I love Mint. Love it. That is the mint that is mint.com. Mint has got to be the slickest, coolest thing to ever happen to your checking account. Mint is full of pretty green graphics, compelling charts, and numbers that add themselves, and I love it love it love it.
I signed up for Mint in October of last year. It took two months for my bank to work with Mint, but once it did, I was hooked. Suddenly I knew the obscene amount of money I was spending on take-out and diapers, (okay that’s a gross pairing). I knew how much I had to set aside to not blow a Christmas budget, and I knew that there might be better deals out there for a credit card. See – that’s how Mint is free. While you manage your money, they show you different credit card or bank offers, or what might be better deals at other brokerage houses. So while there is not an out of pocket expense for the user, rest assured, Mint, is making money off of every login.
Now don’t get me wrong, I was a happy user, a grateful user, all was in order with my bank account, I hadn’t paid a late bill in months, and I had even snagged one of the credit card deals they offered me – saving myself a couple hundred last year in interest payments.
It was a budgetary match made in heaven. For nine months I felt secure in my financial planning, I even managed to put enough aside to help me through my year long maternity leave. And yes, I could have done the same with a spreadsheet or even Quicken online. But neither of those options offered the happiness I got night after night happily categorizing my expenses, and watching my savings account grow. Yes, I’m serious. Yes I’m that much of a Nerd!
So, fast-forward to Citizens Bank’s planned upgrade mid August. This fateful sprucing up of my long time banks online presence angered the Mint gods, or at least their data servers. No longer does Mint track the money coming and going from the account I use most of all. I’ve been weening myself from plastic for ten years now, if Mint can’t connect to my checking account, Mint is one hundred percent useless to me. But, that day, I took a deep breath, and hoped the problem would correct itself within hours, and on the outside chance, days.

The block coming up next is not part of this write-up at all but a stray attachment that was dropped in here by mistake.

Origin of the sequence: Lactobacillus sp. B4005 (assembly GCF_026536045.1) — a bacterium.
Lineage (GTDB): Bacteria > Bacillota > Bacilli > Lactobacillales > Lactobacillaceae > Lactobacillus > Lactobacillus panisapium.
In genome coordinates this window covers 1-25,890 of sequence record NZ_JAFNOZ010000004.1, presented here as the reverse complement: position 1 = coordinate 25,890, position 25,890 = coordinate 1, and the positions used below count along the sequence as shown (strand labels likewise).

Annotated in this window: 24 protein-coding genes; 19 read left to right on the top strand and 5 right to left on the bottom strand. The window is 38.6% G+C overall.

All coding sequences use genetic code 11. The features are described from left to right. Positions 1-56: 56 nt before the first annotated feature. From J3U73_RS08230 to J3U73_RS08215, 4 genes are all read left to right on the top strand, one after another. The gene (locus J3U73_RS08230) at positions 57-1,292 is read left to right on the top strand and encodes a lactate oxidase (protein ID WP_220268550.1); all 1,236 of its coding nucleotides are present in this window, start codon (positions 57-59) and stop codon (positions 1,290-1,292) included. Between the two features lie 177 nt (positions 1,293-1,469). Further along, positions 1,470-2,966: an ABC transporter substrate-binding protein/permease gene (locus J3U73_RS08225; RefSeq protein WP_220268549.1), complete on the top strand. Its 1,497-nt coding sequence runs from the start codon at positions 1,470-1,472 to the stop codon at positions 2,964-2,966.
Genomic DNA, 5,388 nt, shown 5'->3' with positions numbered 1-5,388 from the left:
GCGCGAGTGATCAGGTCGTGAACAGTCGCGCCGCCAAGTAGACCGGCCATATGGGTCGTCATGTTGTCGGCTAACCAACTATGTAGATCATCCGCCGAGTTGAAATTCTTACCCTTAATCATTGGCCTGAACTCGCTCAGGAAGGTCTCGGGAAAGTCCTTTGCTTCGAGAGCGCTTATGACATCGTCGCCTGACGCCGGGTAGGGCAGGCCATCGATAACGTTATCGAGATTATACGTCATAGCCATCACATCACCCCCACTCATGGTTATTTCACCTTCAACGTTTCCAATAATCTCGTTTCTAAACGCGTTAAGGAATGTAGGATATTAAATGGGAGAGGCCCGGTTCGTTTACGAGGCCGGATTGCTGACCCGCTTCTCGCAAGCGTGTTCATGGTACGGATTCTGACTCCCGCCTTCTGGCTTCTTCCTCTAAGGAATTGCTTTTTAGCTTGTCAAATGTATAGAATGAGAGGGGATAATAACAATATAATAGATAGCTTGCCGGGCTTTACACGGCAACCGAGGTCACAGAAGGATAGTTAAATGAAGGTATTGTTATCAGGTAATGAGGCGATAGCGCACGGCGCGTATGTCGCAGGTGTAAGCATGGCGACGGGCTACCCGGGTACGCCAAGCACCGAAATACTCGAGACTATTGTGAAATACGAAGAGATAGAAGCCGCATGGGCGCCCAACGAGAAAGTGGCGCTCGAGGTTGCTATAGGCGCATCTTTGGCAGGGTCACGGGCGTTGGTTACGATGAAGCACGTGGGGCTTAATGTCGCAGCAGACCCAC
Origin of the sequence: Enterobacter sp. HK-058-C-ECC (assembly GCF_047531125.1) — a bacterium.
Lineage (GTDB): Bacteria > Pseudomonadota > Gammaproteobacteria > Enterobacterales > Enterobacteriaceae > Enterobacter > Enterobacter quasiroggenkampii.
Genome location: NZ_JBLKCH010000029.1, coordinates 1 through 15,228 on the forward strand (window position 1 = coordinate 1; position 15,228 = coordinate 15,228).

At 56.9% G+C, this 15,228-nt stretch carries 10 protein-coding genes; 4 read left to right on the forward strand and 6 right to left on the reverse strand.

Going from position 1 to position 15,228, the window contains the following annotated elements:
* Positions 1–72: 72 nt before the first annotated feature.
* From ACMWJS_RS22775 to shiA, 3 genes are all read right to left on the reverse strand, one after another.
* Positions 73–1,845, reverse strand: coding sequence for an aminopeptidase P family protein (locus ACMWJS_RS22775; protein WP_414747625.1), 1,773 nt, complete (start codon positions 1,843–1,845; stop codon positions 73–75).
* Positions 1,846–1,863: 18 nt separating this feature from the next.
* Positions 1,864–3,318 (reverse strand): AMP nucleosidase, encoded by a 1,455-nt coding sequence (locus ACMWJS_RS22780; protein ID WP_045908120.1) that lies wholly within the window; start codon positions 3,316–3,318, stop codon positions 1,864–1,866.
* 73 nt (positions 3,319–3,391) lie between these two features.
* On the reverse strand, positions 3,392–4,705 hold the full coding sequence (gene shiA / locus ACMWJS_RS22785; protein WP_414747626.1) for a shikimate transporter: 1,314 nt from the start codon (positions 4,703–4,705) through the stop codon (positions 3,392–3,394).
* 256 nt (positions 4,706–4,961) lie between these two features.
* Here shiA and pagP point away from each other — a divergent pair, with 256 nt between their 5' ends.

But now, we’re going on months. Now it’s been 62 days. For 62 days the company that recently got bought for 170 million dollars by Intuit, has not been able to connect to my bank. For 62 days, the site that can exist, because users like me, click on the credit card offers, or check out the new bank or brokerage house, has failed to work.
So, yes, I’m using Twitter to complain. And yes, Mint has responded to me on Twitter, and has apologized for the problem repeatedly – but 62 days later – that problem still exists. Let’s imagine this in any other context. Like say Gmail – can you imagine if for 62 days your GMail stopped working, or maybe just a piece of it. Perhaps, for 62 days, you would have no access to your Google reader, or your Google docs? I mean those are all free products (free products that generate millions off of users in ad revenue), do I deserve customer satisfaction? Even in the shiny brand new days of Google Mail, it didn’t have Mint’s kind of connectivity issues. Because, it’s unacceptable. Especially for a product that was bought for 170 million dollars.
So while Mint continues to promise to keep looking into the problem, and testing new solutions, I promise to keep Tweeting. Every day. Every day-till the problem’s fixed.
And when it is fixed, I will Tweet that too, and then return to my happy categorization of EZ pass transactions and day care expenses. I want to love again.